President Obama basically admitted failure when he said that Washington cannot be changed "from the inside," but CNN tried to explain his gaffe on Friday's Early Start while later dumping on Mitt Romney's "47 percent" remarks.
CNN's John Berman insisted "I know what he [Obama] is trying to say there" and political director Mark Preston argued that "What President Obama said was correct." In contrast, Berman later swung at Romney by saying "I think the 47 percent is more than just another gaffe or misspeak." [Video below the break. Audio here.]
CNN analyst John Avlon may have worked a while back for Rudy Giuliani, but on Saturday morning, he sounded like an Obama White House spinner. On the show Your Bottom Line, host Christine Romans asked if the economy will hurt or help Obama.
Avlon tried to compare Obama in 2012 with Ronald Reagan in 1984. This is dicey because the unemployment rate had plunged 3.6 percentage points from its cyclical peak of 10.8 percent that had been reached two years earlier (November 1982). That coincided with the bottom of the deepest recession since World War II (and liberal media types always skip over how badly the economy did under Jimmy Carter). Obama's only down a point and a half from his 10.0 percent high.
Reporting on Monday morning that Congressman Barney Frank (D-Mass.) was not seeking re-election, CNN's political team whitewashed his controversial tenure in office with some fond words like "titan," "larger-than-life," and "teacher at heart."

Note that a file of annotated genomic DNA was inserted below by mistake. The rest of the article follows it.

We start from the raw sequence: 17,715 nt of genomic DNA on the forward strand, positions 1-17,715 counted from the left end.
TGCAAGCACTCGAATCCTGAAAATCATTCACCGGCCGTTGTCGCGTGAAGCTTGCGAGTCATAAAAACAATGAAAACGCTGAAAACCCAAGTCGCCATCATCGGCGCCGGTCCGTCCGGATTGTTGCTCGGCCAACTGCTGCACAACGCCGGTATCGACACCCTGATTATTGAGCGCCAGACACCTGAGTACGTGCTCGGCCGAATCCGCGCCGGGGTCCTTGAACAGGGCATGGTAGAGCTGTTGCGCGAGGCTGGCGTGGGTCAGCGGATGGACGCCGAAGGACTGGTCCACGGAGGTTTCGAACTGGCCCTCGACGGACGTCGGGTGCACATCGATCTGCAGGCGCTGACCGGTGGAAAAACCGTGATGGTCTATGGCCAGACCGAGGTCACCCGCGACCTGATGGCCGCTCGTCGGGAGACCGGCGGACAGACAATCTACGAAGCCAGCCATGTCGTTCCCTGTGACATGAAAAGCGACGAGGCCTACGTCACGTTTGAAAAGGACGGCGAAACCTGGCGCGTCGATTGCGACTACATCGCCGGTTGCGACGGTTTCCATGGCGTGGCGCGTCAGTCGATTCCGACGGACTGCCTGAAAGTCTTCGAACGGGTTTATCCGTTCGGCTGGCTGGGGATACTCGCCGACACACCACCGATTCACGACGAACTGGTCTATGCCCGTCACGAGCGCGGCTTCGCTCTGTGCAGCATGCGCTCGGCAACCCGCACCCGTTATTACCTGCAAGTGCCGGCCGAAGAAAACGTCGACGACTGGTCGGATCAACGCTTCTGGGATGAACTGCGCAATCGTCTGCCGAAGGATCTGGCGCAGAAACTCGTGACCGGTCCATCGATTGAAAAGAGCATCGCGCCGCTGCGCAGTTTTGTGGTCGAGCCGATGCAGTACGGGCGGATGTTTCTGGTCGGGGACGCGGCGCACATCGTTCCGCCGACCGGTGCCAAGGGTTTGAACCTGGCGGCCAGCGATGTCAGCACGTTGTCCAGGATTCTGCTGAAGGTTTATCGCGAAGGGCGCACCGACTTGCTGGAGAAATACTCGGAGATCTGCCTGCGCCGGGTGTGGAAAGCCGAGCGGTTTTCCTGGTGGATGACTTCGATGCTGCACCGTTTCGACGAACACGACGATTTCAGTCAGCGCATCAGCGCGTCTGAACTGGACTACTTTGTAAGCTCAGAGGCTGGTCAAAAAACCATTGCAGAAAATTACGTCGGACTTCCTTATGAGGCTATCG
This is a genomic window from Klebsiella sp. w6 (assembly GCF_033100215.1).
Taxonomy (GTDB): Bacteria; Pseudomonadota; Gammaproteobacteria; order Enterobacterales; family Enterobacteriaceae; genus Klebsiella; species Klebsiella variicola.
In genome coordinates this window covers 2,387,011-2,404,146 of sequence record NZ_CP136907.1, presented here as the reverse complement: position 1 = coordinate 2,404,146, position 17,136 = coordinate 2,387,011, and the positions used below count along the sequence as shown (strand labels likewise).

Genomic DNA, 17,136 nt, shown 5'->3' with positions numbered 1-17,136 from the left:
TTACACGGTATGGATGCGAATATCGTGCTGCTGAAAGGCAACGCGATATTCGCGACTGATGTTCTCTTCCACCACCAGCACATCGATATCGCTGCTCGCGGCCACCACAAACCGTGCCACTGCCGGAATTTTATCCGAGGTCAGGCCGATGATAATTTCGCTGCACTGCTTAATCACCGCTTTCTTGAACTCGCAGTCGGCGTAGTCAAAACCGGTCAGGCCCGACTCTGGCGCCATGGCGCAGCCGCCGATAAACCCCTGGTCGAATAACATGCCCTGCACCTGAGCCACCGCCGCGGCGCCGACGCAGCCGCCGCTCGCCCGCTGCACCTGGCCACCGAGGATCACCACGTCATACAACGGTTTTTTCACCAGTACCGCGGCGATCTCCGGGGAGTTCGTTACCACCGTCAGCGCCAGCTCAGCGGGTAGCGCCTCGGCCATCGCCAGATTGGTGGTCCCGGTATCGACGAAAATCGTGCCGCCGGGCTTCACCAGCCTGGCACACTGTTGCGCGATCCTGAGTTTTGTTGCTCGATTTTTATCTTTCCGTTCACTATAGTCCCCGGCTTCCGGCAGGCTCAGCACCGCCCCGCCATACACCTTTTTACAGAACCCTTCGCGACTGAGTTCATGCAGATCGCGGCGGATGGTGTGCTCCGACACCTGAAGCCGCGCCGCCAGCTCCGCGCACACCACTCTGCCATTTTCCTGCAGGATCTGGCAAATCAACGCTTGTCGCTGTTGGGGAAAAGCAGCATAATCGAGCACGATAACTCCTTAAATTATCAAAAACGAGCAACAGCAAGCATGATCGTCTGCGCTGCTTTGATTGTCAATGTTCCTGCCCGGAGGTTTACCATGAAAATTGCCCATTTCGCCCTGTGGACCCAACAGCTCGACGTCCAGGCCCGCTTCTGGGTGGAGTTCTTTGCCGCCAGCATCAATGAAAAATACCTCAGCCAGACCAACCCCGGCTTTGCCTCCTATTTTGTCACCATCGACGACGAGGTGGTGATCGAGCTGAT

CNN's Joe Johns lauded Frank's skills as a teacher -- especially as the first openly-gay congressman. "He's taught this country so much about the gay community in the United States and what it means to be an openly gay member of Congress. A leader, in fact, on Capitol Hill," Johns gushed.
Political editor Mark Preston praised Frank as a "titan" of financial sector matters in Congress while saying nothing of the failure of Fannie Mae and Freddie Mac under his oversight. While noting that Frank was tough to deal with, Preston added that he was "one of the best debaters in Congress" and "always the smartest person in the room." [Video below the break. Click here for audio.]